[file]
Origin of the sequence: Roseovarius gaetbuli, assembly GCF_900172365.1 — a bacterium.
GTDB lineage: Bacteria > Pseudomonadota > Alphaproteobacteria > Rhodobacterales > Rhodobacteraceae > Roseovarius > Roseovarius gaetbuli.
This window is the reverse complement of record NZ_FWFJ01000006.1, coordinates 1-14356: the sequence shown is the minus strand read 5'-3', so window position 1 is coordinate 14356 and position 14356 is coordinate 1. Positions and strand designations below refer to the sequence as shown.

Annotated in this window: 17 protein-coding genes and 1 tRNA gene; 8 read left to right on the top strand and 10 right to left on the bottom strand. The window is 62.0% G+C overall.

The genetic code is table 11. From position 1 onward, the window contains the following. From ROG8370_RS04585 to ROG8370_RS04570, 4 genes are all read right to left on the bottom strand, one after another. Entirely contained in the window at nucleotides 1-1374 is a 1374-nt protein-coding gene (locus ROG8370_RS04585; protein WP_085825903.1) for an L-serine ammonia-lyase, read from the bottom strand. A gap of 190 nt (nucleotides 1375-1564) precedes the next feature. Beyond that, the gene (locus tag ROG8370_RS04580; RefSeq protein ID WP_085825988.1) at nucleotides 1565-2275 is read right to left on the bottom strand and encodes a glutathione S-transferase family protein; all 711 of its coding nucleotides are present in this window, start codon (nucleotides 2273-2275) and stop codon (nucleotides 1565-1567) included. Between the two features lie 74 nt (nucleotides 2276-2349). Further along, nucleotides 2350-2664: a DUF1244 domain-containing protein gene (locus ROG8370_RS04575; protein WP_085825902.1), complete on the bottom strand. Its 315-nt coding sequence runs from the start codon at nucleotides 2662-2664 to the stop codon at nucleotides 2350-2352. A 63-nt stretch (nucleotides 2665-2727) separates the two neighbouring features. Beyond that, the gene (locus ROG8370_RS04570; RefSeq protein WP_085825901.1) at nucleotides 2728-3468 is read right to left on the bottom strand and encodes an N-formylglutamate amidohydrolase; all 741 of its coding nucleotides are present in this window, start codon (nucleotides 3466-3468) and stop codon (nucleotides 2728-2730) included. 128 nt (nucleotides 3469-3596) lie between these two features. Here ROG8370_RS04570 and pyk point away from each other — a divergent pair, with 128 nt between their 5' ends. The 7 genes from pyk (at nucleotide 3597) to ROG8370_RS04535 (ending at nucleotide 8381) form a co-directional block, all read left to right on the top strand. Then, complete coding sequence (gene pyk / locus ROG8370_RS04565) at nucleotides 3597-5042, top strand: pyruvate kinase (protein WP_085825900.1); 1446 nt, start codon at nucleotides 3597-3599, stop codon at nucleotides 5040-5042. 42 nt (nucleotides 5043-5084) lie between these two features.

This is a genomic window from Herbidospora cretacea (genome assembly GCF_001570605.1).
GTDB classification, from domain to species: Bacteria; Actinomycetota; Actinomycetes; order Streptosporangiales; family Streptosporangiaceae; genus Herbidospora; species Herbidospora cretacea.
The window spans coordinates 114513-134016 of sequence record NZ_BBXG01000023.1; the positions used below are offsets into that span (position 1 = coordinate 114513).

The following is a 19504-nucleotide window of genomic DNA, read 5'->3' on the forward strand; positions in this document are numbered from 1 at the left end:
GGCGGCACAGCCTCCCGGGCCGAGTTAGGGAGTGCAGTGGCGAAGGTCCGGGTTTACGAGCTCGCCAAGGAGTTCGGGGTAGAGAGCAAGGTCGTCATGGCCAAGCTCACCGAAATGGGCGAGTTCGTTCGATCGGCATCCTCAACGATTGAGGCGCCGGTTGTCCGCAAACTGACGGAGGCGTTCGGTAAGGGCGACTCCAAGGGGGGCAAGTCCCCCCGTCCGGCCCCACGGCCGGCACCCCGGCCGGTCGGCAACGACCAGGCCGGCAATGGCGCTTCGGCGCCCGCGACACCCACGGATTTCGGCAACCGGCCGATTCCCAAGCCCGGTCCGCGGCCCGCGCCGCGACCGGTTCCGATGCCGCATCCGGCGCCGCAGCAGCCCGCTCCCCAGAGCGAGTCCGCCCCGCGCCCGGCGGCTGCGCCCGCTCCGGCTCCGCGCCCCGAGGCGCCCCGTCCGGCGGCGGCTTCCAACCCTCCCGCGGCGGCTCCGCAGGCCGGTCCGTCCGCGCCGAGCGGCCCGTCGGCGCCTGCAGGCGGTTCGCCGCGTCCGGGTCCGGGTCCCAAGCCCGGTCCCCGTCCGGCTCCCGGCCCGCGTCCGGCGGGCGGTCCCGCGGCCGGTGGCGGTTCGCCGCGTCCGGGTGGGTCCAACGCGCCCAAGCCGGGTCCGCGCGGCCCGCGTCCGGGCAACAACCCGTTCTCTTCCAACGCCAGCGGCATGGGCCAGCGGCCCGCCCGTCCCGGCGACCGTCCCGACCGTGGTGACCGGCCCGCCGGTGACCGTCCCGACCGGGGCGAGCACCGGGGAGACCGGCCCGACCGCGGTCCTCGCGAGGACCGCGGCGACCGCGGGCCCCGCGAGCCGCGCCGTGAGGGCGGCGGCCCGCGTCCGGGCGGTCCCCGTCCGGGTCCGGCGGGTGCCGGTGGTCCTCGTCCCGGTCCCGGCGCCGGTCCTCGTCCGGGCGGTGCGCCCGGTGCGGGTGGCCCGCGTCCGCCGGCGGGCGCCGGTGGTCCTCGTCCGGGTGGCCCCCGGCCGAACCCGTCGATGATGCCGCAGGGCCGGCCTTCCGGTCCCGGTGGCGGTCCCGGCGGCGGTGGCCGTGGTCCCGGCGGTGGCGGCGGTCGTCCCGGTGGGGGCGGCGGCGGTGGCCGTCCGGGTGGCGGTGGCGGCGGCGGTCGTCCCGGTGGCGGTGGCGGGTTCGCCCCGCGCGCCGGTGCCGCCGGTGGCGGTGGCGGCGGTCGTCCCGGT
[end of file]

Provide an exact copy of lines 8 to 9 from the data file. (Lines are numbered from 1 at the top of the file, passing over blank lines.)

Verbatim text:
The window spans coordinates 114513-134016 of sequence record NZ_BBXG01000023.1; the positions used below are offsets into that span (position 1 = coordinate 114513).

The following is a 19504-nucleotide window of genomic DNA, read 5'->3' on the forward strand; positions in this document are numbered from 1 at the left end: